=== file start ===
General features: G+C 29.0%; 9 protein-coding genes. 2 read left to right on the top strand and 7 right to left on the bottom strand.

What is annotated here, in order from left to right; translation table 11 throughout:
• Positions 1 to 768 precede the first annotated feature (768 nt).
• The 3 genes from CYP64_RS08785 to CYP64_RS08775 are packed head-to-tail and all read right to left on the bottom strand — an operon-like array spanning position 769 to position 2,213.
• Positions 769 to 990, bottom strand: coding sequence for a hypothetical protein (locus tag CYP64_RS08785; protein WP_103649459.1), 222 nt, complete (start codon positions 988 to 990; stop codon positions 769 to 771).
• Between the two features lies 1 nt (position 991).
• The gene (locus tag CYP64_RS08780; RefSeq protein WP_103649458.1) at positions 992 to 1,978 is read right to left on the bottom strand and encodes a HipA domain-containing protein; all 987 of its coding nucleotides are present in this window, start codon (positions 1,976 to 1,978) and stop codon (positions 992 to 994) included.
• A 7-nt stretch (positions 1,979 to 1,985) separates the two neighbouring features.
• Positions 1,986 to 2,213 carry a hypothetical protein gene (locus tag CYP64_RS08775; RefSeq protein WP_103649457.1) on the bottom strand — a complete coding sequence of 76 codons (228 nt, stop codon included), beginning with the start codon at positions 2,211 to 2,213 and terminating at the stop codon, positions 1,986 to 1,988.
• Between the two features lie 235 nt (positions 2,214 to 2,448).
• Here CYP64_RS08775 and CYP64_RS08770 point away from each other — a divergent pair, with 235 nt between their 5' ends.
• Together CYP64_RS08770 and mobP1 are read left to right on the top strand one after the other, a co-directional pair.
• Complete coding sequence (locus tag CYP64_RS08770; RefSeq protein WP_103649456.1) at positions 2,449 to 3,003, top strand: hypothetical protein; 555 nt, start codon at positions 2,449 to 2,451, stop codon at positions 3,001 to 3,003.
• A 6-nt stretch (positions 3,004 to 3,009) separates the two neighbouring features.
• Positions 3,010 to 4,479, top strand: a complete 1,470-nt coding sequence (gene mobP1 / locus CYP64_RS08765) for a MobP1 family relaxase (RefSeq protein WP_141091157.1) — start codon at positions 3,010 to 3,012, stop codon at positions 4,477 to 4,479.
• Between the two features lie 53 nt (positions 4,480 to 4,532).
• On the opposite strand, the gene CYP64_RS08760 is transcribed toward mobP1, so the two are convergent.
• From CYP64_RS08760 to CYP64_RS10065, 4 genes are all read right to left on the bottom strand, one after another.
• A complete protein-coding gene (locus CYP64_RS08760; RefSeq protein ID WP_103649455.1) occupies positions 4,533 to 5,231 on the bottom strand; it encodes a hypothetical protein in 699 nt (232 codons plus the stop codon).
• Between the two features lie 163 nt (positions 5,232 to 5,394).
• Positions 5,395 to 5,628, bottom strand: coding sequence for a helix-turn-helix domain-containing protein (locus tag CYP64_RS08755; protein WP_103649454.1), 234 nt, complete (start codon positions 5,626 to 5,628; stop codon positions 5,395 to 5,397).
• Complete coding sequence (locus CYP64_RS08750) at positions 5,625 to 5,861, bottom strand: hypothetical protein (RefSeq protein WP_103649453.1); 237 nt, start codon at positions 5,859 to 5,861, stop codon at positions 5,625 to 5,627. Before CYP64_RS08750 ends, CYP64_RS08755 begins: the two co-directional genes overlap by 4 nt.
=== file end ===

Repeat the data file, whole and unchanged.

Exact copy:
General features: G+C 29.0%; 9 protein-coding genes. 2 read left to right on the top strand and 7 right to left on the bottom strand.

What is annotated here, in order from left to right; translation table 11 throughout:
• Positions 1 to 768 precede the first annotated feature (768 nt).
• The 3 genes from CYP64_RS08785 to CYP64_RS08775 are packed head-to-tail and all read right to left on the bottom strand — an operon-like array spanning position 769 to position 2,213.
• Positions 769 to 990, bottom strand: coding sequence for a hypothetical protein (locus tag CYP64_RS08785; protein WP_103649459.1), 222 nt, complete (start codon positions 988 to 990; stop codon positions 769 to 771).
• Between the two features lies 1 nt (position 991).
• The gene (locus tag CYP64_RS08780; RefSeq protein WP_103649458.1) at positions 992 to 1,978 is read right to left on the bottom strand and encodes a HipA domain-containing protein; all 987 of its coding nucleotides are present in this window, start codon (positions 1,976 to 1,978) and stop codon (positions 992 to 994) included.
• A 7-nt stretch (positions 1,979 to 1,985) separates the two neighbouring features.
• Positions 1,986 to 2,213 carry a hypothetical protein gene (locus tag CYP64_RS08775; RefSeq protein WP_103649457.1) on the bottom strand — a complete coding sequence of 76 codons (228 nt, stop codon included), beginning with the start codon at positions 2,211 to 2,213 and terminating at the stop codon, positions 1,986 to 1,988.
• Between the two features lie 235 nt (positions 2,214 to 2,448).
• Here CYP64_RS08775 and CYP64_RS08770 point away from each other — a divergent pair, with 235 nt between their 5' ends.
• Together CYP64_RS08770 and mobP1 are read left to right on the top strand one after the other, a co-directional pair.
• Complete coding sequence (locus tag CYP64_RS08770; RefSeq protein WP_103649456.1) at positions 2,449 to 3,003, top strand: hypothetical protein; 555 nt, start codon at positions 2,449 to 2,451, stop codon at positions 3,001 to 3,003.
• A 6-nt stretch (positions 3,004 to 3,009) separates the two neighbouring features.
• Positions 3,010 to 4,479, top strand: a complete 1,470-nt coding sequence (gene mobP1 / locus CYP64_RS08765) for a MobP1 family relaxase (RefSeq protein WP_141091157.1) — start codon at positions 3,010 to 3,012, stop codon at positions 4,477 to 4,479.
• Between the two features lie 53 nt (positions 4,480 to 4,532).
• On the opposite strand, the gene CYP64_RS08760 is transcribed toward mobP1, so the two are convergent.
• From CYP64_RS08760 to CYP64_RS10065, 4 genes are all read right to left on the bottom strand, one after another.
• A complete protein-coding gene (locus CYP64_RS08760; RefSeq protein ID WP_103649455.1) occupies positions 4,533 to 5,231 on the bottom strand; it encodes a hypothetical protein in 699 nt (232 codons plus the stop codon).
• Between the two features lie 163 nt (positions 5,232 to 5,394).
• Positions 5,395 to 5,628, bottom strand: coding sequence for a helix-turn-helix domain-containing protein (locus tag CYP64_RS08755; protein WP_103649454.1), 234 nt, complete (start codon positions 5,626 to 5,628; stop codon positions 5,395 to 5,397).
• Complete coding sequence (locus CYP64_RS08750) at positions 5,625 to 5,861, bottom strand: hypothetical protein (RefSeq protein WP_103649453.1); 237 nt, start codon at positions 5,859 to 5,861, stop codon at positions 5,625 to 5,627. Before CYP64_RS08750 ends, CYP64_RS08755 begins: the two co-directional genes overlap by 4 nt.